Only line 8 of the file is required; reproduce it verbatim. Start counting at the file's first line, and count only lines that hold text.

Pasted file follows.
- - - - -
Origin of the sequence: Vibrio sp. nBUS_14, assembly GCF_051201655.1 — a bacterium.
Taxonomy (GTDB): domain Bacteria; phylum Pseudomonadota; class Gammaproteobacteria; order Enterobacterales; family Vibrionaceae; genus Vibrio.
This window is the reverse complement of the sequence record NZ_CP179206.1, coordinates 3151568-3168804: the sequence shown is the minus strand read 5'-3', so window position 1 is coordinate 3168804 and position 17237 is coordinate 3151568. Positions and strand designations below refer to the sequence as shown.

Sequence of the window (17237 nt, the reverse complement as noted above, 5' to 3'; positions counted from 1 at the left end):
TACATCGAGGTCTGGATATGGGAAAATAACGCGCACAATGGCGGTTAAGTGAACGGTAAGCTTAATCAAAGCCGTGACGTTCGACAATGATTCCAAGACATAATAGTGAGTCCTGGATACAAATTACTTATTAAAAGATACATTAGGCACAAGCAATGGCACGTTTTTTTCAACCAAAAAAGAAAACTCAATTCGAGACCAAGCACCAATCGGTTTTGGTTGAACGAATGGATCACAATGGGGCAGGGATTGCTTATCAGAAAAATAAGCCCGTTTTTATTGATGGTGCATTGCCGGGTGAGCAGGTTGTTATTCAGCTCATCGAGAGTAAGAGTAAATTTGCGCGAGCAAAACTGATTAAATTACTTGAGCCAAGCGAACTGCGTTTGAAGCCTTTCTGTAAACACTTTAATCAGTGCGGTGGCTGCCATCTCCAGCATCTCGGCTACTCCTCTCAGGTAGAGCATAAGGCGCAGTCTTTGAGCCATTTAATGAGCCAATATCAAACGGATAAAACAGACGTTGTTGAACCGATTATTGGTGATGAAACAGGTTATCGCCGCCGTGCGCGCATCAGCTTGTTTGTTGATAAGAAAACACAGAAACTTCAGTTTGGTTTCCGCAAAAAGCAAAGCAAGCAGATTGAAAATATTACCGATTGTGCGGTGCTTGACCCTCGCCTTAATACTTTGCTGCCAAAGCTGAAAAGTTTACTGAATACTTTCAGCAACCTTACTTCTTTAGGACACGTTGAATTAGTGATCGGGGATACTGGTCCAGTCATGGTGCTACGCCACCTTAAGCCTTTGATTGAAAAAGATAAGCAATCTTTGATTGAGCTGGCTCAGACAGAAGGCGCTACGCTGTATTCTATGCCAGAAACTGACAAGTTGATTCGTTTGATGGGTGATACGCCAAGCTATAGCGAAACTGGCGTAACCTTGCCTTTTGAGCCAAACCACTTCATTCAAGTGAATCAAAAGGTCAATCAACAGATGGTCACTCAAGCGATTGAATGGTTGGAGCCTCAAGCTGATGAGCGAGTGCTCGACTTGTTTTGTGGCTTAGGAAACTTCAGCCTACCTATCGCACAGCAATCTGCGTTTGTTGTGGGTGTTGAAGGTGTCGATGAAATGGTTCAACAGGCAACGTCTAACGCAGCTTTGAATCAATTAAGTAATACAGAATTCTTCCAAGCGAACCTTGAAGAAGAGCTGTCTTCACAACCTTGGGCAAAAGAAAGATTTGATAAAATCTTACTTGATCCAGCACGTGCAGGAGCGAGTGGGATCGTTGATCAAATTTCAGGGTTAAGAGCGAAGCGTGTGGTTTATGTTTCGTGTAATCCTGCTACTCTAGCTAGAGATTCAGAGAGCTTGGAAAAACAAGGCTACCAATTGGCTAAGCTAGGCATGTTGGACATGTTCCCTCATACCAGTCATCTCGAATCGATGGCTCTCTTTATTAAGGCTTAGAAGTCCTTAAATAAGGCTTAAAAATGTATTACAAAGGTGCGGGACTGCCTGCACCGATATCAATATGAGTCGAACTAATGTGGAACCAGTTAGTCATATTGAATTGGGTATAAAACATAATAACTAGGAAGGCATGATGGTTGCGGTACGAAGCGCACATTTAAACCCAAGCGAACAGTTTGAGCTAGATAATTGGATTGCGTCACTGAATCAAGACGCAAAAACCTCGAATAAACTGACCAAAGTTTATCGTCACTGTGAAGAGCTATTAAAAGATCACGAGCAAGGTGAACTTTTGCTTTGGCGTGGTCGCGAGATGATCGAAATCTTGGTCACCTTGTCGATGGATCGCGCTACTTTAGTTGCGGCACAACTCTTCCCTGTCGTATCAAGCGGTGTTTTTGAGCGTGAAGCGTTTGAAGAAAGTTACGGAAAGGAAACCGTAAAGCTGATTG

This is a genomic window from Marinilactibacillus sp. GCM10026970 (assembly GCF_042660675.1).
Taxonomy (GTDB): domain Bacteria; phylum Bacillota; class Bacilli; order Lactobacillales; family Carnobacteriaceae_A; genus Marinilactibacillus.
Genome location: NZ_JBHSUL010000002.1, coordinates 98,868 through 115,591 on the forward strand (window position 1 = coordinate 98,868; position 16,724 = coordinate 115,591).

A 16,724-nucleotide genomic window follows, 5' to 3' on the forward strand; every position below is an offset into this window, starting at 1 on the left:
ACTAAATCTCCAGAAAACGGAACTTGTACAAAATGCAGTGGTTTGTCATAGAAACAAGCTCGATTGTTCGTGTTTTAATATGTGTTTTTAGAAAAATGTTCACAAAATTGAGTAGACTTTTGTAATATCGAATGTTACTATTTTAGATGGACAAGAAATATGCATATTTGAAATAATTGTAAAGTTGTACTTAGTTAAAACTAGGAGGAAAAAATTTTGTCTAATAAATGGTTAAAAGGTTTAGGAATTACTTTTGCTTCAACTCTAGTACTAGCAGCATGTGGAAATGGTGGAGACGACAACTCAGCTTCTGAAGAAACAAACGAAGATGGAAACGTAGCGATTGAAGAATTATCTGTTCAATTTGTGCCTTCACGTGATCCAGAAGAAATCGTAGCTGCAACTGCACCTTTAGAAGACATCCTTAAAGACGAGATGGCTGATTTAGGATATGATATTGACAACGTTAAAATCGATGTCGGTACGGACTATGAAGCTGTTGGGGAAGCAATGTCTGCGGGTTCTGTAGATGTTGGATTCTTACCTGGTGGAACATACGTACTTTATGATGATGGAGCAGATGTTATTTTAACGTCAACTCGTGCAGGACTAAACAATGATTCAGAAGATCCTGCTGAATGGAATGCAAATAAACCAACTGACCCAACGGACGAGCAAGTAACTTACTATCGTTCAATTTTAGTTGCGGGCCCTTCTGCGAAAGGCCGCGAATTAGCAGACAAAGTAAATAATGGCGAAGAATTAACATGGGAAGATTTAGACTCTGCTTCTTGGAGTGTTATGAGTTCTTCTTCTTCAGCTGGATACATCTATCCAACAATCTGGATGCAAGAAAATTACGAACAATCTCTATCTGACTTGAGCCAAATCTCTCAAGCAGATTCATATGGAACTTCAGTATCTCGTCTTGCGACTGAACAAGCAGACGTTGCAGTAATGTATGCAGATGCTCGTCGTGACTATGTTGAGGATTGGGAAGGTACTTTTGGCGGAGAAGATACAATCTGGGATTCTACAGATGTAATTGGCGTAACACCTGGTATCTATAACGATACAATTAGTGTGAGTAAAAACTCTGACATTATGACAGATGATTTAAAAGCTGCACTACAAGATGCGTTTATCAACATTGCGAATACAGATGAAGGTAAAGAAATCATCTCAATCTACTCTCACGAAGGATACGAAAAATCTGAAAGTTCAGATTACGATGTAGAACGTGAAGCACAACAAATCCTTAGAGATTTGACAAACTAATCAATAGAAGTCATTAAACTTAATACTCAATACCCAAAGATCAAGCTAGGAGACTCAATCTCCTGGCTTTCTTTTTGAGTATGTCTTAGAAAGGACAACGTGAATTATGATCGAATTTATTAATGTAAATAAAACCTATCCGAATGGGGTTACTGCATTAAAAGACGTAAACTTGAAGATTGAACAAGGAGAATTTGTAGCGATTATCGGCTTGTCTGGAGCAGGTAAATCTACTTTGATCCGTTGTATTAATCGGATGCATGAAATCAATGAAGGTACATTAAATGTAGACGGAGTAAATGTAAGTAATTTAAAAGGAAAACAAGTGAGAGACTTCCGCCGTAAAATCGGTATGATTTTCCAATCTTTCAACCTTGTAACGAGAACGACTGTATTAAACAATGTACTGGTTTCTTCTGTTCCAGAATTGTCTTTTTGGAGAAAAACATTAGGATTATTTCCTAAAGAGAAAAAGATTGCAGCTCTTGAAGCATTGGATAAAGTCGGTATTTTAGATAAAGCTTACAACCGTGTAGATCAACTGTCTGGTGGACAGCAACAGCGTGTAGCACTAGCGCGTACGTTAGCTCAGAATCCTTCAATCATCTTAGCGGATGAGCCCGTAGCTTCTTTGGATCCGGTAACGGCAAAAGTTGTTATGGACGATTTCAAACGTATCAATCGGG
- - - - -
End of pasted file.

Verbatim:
Genome location: NZ_JBHSUL010000002.1, coordinates 98,868 through 115,591 on the forward strand (window position 1 = coordinate 98,868; position 16,724 = coordinate 115,591).